The Supi (chief) stands over a fort in the presence of members of the NO.1 Company.


Many forts were built by the Europeans along the coast of Ghana and were used in flag iconology as emblems of defensive strength.


The ideology behind this flag is the No. 1 Company is boasting that it controls the fort, and therefore owns the town.


This flag is from Kormantse and  overseen by master flagmaker Kobina Badowah who resided on the hill in Kormantse Old Town.


Fort Amsterdam - Kormantin-Abandze built by the British between 1638 – 1645 sits on a hill, natives who still reside in Kormantse Old Town can see the view of the fort to this day.


c. 1970s


Cotton hand sewn appliqued figures + embroidered details.






History of Asafo Flags:

Asafo Flags have an interesting significance and history.

The Fante people who live along the Central Region of Ghana's coast traded extensively with Europeans and were avid buyers of imported cloth.

Lacking a standing army during the 17th century the Fante organized military groups called ‘Asafo’, the name is derived from ‘sa’ meaning war and ‘fo’ meaning people.

During this colonization period the ‘Asafo’ people began adopting European and British military practices such as naming and numbering their states and companies.

The earliest flags may have been painted or drawn on raffia cloth but, as is the case today most flags were made of appliquéd trade cloth.

The marking of a special occasions or the installation of a new ‘Asafo’ chief (Supi) are the main motivations for the creation of a new flag.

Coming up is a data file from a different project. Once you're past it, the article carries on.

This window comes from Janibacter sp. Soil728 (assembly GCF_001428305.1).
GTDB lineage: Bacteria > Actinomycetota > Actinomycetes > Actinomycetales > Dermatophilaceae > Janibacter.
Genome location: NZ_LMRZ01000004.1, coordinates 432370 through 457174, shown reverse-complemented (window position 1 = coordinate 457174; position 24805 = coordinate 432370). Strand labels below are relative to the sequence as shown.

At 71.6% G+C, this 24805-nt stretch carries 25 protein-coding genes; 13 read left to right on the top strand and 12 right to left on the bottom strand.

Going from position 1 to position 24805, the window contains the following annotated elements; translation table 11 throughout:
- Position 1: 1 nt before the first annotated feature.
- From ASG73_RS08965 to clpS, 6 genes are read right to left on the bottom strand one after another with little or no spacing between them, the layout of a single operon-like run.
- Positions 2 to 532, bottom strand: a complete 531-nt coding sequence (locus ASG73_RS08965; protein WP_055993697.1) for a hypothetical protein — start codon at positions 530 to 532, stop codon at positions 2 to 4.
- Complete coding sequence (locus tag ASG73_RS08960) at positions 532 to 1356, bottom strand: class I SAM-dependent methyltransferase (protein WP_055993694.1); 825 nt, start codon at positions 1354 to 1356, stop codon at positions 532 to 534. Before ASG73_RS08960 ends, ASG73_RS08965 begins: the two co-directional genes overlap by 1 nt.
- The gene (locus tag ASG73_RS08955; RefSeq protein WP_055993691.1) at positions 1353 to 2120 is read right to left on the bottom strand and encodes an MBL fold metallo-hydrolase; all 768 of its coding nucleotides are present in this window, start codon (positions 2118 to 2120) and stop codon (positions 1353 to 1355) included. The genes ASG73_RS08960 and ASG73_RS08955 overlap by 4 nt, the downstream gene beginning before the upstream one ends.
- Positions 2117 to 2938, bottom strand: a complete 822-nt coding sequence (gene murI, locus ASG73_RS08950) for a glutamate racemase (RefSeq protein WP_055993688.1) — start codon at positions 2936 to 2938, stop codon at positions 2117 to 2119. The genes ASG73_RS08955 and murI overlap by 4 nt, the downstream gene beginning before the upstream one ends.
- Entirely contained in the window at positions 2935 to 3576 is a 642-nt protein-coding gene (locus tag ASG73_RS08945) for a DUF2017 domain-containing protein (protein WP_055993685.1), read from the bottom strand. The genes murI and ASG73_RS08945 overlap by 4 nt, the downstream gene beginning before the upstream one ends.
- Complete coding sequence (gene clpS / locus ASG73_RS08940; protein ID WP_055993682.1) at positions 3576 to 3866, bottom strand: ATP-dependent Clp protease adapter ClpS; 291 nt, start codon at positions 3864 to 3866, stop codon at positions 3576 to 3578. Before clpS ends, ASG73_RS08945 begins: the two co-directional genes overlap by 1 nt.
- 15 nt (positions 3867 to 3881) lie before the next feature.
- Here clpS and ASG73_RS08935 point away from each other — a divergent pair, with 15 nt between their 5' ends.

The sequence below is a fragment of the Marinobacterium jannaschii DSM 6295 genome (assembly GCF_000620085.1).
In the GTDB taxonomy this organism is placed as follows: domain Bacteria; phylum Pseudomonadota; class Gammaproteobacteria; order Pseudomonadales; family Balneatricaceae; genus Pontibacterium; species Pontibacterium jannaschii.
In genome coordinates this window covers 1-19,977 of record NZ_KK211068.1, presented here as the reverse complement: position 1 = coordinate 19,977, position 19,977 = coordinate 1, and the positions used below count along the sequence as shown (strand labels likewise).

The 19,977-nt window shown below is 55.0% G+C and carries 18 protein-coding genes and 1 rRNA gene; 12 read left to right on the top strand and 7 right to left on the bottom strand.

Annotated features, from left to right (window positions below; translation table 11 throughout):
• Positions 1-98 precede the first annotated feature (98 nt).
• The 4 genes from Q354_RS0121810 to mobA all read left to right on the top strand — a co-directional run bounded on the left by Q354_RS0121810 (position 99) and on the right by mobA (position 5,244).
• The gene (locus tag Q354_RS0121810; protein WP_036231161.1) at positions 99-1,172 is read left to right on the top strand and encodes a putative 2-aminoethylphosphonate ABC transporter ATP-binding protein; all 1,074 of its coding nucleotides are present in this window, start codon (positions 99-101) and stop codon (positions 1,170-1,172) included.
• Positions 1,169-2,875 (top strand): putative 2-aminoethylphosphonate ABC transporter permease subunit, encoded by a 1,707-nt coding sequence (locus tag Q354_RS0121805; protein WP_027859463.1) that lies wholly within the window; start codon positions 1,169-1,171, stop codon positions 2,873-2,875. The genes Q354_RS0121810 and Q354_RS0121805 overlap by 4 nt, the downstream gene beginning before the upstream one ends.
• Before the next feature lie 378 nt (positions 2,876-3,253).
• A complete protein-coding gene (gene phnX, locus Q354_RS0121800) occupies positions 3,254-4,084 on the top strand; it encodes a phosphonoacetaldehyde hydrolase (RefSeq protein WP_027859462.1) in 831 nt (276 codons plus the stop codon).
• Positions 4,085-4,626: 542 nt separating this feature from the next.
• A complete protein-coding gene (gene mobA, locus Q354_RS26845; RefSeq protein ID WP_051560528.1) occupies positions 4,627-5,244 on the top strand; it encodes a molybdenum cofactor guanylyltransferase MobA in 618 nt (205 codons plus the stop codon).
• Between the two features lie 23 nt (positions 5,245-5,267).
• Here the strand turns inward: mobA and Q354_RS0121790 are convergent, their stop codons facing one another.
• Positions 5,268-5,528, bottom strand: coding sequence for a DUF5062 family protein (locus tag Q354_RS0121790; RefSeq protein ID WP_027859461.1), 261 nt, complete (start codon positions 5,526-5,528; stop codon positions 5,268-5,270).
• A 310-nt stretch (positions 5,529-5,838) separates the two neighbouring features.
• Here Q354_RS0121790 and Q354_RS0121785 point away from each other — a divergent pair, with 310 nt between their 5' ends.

These flags are displayed at different social events including annual festivals, ceremonies and funerals. Simple imagery that is always unique would either depict an historical event, identify the company with an animal, image of power or depict a confrontational proverb to threaten other rival companies.

Patchwork Applique cut edges to produce fringing, color and symbolic scenes which is a mirrored image on both sides are typical of an Asafo Flag.
Many carried the Union Jack until Ghana claimed independence in 1957.

Since the 1990’s these flags have become highly collectible outside of Ghana.
Today newly made flags are facing a decline as these flags are no longer used for war but for peaceful festival displays the demand has dropped with old traditions fading.
Asafo flags still hold an important part of communal life in Fante villages among the Asafo groups.

No. 1 Fort

  • Natural wear, tattering and stains from age will be evident in most of our flags.


    We provide a conservation service:

    Most damage to textiles is age-related; over time, works may discolor, fade, darken, and deteriorate causing splits and losses in the material. The conservator stabilizes the textiles using delicate stitching and conservation mounting where applicable.

  • 155x 105

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